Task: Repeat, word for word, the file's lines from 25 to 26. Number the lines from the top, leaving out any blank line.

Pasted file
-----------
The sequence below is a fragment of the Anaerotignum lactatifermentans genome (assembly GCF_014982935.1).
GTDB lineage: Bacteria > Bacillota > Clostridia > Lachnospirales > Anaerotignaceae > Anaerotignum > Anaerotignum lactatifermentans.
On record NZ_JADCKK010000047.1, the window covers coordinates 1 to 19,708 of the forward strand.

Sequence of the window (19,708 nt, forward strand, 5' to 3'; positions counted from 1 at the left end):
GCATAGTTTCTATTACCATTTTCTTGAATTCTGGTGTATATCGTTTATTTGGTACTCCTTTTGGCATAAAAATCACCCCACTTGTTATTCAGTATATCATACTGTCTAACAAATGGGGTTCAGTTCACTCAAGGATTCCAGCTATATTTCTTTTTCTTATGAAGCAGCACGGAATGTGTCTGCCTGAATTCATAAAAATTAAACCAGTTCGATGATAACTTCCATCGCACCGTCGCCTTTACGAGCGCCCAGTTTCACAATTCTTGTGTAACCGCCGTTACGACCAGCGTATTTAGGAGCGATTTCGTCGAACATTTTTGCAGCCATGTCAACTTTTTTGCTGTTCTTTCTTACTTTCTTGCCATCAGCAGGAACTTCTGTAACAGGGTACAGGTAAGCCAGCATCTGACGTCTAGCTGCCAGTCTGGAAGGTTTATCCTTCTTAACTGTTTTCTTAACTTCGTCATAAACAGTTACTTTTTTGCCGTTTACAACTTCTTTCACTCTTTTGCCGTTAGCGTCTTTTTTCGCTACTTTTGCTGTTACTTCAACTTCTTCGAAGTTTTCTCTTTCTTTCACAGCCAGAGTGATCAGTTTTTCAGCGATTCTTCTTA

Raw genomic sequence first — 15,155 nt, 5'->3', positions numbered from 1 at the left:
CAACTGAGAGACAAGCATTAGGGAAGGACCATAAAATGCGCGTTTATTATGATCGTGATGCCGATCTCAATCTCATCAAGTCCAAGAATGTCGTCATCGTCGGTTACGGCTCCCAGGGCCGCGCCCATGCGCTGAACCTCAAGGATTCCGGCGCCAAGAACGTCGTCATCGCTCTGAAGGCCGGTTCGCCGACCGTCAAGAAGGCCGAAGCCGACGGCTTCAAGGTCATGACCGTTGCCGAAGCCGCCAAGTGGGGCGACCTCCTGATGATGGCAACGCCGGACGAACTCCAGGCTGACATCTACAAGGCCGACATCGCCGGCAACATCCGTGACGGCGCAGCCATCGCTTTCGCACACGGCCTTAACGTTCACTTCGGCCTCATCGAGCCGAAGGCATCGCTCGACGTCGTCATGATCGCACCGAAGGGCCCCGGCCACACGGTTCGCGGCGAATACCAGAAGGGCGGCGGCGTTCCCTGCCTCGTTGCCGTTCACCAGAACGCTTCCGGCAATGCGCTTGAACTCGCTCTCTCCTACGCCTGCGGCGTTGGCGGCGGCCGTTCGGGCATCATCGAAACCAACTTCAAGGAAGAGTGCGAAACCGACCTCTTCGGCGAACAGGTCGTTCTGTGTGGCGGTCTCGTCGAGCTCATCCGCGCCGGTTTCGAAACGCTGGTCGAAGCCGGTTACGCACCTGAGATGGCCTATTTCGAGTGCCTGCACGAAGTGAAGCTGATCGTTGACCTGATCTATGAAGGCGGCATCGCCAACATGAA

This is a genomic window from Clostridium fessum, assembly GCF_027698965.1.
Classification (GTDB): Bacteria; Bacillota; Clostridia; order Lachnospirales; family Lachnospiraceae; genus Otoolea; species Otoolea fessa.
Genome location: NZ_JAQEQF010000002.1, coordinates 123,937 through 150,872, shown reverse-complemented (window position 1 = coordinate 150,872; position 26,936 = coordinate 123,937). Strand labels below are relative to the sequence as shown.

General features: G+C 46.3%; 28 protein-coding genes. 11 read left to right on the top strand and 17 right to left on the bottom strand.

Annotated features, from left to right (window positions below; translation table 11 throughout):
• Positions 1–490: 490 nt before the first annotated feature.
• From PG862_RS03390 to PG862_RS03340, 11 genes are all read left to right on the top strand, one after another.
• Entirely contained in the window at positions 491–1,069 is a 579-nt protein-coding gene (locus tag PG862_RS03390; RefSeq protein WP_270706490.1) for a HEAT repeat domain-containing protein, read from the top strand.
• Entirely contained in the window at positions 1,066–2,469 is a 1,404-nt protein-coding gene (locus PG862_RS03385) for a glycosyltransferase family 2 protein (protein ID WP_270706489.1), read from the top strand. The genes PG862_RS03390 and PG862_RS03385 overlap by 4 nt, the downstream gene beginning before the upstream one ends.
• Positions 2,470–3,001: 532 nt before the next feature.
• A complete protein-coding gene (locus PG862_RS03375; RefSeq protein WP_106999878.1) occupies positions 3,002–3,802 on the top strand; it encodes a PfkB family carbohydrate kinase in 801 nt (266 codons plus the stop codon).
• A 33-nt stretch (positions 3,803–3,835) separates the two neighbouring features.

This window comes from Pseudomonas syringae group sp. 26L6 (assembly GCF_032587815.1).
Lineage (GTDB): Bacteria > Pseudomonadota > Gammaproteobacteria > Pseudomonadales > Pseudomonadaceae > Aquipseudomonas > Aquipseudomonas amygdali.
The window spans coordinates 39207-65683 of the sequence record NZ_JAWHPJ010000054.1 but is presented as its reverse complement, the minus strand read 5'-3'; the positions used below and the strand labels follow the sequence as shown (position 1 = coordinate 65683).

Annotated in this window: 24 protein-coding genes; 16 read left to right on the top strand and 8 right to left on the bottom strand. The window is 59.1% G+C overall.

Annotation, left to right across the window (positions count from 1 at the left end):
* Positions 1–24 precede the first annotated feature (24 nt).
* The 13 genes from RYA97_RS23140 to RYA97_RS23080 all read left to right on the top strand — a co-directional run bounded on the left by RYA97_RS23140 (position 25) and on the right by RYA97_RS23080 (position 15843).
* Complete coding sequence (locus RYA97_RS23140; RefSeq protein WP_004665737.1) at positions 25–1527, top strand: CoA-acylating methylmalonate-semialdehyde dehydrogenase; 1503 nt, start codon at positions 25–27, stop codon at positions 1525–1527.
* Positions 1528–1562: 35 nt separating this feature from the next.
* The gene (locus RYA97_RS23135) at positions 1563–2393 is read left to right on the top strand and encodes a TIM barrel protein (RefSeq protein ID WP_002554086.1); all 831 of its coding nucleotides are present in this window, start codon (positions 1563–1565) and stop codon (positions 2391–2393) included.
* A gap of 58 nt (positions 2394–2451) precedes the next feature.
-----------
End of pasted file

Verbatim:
* Positions 1–24 precede the first annotated feature (24 nt).
* The 13 genes from RYA97_RS23140 to RYA97_RS23080 all read left to right on the top strand — a co-directional run bounded on the left by RYA97_RS23140 (position 25) and on the right by RYA97_RS23080 (position 15843).